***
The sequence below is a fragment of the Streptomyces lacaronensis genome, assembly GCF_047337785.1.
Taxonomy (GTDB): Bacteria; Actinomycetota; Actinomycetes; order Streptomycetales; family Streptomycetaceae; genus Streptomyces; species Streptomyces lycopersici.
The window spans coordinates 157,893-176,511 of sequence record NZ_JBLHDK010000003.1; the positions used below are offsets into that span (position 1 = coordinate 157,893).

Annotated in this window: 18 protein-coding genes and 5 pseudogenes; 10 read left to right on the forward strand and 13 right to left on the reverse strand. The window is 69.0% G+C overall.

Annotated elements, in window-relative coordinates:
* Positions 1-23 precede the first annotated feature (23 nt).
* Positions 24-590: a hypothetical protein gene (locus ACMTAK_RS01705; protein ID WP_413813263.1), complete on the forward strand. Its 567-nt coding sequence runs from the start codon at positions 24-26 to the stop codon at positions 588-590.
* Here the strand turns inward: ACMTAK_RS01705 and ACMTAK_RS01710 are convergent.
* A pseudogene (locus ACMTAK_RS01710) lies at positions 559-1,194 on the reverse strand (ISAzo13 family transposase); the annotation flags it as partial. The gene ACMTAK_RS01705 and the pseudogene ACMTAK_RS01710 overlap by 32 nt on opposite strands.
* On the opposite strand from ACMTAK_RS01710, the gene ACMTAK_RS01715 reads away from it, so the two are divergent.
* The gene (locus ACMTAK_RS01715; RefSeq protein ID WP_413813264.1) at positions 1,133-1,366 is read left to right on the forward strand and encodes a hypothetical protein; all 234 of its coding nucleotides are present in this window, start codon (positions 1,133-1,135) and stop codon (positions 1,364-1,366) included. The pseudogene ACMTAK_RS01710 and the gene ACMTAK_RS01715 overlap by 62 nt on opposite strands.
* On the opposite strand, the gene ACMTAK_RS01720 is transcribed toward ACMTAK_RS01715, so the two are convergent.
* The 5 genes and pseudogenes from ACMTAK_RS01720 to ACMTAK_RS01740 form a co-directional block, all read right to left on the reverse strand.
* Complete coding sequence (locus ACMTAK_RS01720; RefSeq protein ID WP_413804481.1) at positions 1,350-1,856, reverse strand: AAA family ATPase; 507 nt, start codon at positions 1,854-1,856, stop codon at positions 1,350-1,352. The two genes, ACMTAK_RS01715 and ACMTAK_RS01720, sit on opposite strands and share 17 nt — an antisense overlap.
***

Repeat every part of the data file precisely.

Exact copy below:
The sequence below is a fragment of the Streptomyces lacaronensis genome, assembly GCF_047337785.1.
Taxonomy (GTDB): Bacteria; Actinomycetota; Actinomycetes; order Streptomycetales; family Streptomycetaceae; genus Streptomyces; species Streptomyces lycopersici.
The window spans coordinates 157,893-176,511 of sequence record NZ_JBLHDK010000003.1; the positions used below are offsets into that span (position 1 = coordinate 157,893).

Annotated in this window: 18 protein-coding genes and 5 pseudogenes; 10 read left to right on the forward strand and 13 right to left on the reverse strand. The window is 69.0% G+C overall.

Annotated elements, in window-relative coordinates:
* Positions 1-23 precede the first annotated feature (23 nt).
* Positions 24-590: a hypothetical protein gene (locus ACMTAK_RS01705; protein ID WP_413813263.1), complete on the forward strand. Its 567-nt coding sequence runs from the start codon at positions 24-26 to the stop codon at positions 588-590.
* Here the strand turns inward: ACMTAK_RS01705 and ACMTAK_RS01710 are convergent.
* A pseudogene (locus ACMTAK_RS01710) lies at positions 559-1,194 on the reverse strand (ISAzo13 family transposase); the annotation flags it as partial. The gene ACMTAK_RS01705 and the pseudogene ACMTAK_RS01710 overlap by 32 nt on opposite strands.
* On the opposite strand from ACMTAK_RS01710, the gene ACMTAK_RS01715 reads away from it, so the two are divergent.
* The gene (locus ACMTAK_RS01715; RefSeq protein ID WP_413813264.1) at positions 1,133-1,366 is read left to right on the forward strand and encodes a hypothetical protein; all 234 of its coding nucleotides are present in this window, start codon (positions 1,133-1,135) and stop codon (positions 1,364-1,366) included. The pseudogene ACMTAK_RS01710 and the gene ACMTAK_RS01715 overlap by 62 nt on opposite strands.
* On the opposite strand, the gene ACMTAK_RS01720 is transcribed toward ACMTAK_RS01715, so the two are convergent.
* The 5 genes and pseudogenes from ACMTAK_RS01720 to ACMTAK_RS01740 form a co-directional block, all read right to left on the reverse strand.
* Complete coding sequence (locus ACMTAK_RS01720; RefSeq protein ID WP_413804481.1) at positions 1,350-1,856, reverse strand: AAA family ATPase; 507 nt, start codon at positions 1,854-1,856, stop codon at positions 1,350-1,352. The two genes, ACMTAK_RS01715 and ACMTAK_RS01720, sit on opposite strands and share 17 nt — an antisense overlap.